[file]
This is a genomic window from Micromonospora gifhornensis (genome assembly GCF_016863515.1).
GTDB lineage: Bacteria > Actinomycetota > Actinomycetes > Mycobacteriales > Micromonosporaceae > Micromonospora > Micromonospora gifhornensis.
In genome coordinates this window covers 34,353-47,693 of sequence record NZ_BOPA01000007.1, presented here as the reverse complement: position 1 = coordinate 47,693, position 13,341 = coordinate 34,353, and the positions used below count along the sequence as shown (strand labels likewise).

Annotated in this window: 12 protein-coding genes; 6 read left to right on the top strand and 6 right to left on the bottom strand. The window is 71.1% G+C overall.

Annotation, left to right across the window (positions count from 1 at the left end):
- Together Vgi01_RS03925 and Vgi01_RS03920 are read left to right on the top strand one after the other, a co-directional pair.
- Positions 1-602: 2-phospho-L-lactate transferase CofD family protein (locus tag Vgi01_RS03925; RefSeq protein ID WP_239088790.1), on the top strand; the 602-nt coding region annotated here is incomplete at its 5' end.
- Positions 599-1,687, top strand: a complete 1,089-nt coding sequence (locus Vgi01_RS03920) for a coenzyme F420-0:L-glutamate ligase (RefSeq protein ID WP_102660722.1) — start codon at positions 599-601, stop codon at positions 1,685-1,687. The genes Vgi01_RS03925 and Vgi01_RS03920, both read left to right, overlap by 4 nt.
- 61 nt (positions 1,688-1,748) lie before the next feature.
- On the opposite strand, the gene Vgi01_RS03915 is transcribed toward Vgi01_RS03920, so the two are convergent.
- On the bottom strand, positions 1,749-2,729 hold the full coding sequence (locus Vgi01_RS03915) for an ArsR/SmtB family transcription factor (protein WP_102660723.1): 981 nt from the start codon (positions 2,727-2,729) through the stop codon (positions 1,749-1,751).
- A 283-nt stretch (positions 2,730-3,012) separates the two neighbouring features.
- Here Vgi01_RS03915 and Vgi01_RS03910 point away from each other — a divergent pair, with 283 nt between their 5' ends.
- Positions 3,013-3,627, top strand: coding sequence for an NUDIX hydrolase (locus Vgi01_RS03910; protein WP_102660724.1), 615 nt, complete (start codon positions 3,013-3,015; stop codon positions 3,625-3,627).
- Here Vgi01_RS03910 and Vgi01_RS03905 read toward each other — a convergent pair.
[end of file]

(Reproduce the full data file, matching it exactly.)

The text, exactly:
This is a genomic window from Micromonospora gifhornensis (genome assembly GCF_016863515.1).
GTDB lineage: Bacteria > Actinomycetota > Actinomycetes > Mycobacteriales > Micromonosporaceae > Micromonospora > Micromonospora gifhornensis.
In genome coordinates this window covers 34,353-47,693 of sequence record NZ_BOPA01000007.1, presented here as the reverse complement: position 1 = coordinate 47,693, position 13,341 = coordinate 34,353, and the positions used below count along the sequence as shown (strand labels likewise).

Annotated in this window: 12 protein-coding genes; 6 read left to right on the top strand and 6 right to left on the bottom strand. The window is 71.1% G+C overall.

Annotation, left to right across the window (positions count from 1 at the left end):
- Together Vgi01_RS03925 and Vgi01_RS03920 are read left to right on the top strand one after the other, a co-directional pair.
- Positions 1-602: 2-phospho-L-lactate transferase CofD family protein (locus tag Vgi01_RS03925; RefSeq protein ID WP_239088790.1), on the top strand; the 602-nt coding region annotated here is incomplete at its 5' end.
- Positions 599-1,687, top strand: a complete 1,089-nt coding sequence (locus Vgi01_RS03920) for a coenzyme F420-0:L-glutamate ligase (RefSeq protein ID WP_102660722.1) — start codon at positions 599-601, stop codon at positions 1,685-1,687. The genes Vgi01_RS03925 and Vgi01_RS03920, both read left to right, overlap by 4 nt.
- 61 nt (positions 1,688-1,748) lie before the next feature.
- On the opposite strand, the gene Vgi01_RS03915 is transcribed toward Vgi01_RS03920, so the two are convergent.
- On the bottom strand, positions 1,749-2,729 hold the full coding sequence (locus Vgi01_RS03915) for an ArsR/SmtB family transcription factor (protein WP_102660723.1): 981 nt from the start codon (positions 2,727-2,729) through the stop codon (positions 1,749-1,751).
- A 283-nt stretch (positions 2,730-3,012) separates the two neighbouring features.
- Here Vgi01_RS03915 and Vgi01_RS03910 point away from each other — a divergent pair, with 283 nt between their 5' ends.
- Positions 3,013-3,627, top strand: coding sequence for an NUDIX hydrolase (locus Vgi01_RS03910; protein WP_102660724.1), 615 nt, complete (start codon positions 3,013-3,015; stop codon positions 3,625-3,627).
- Here Vgi01_RS03910 and Vgi01_RS03905 read toward each other — a convergent pair.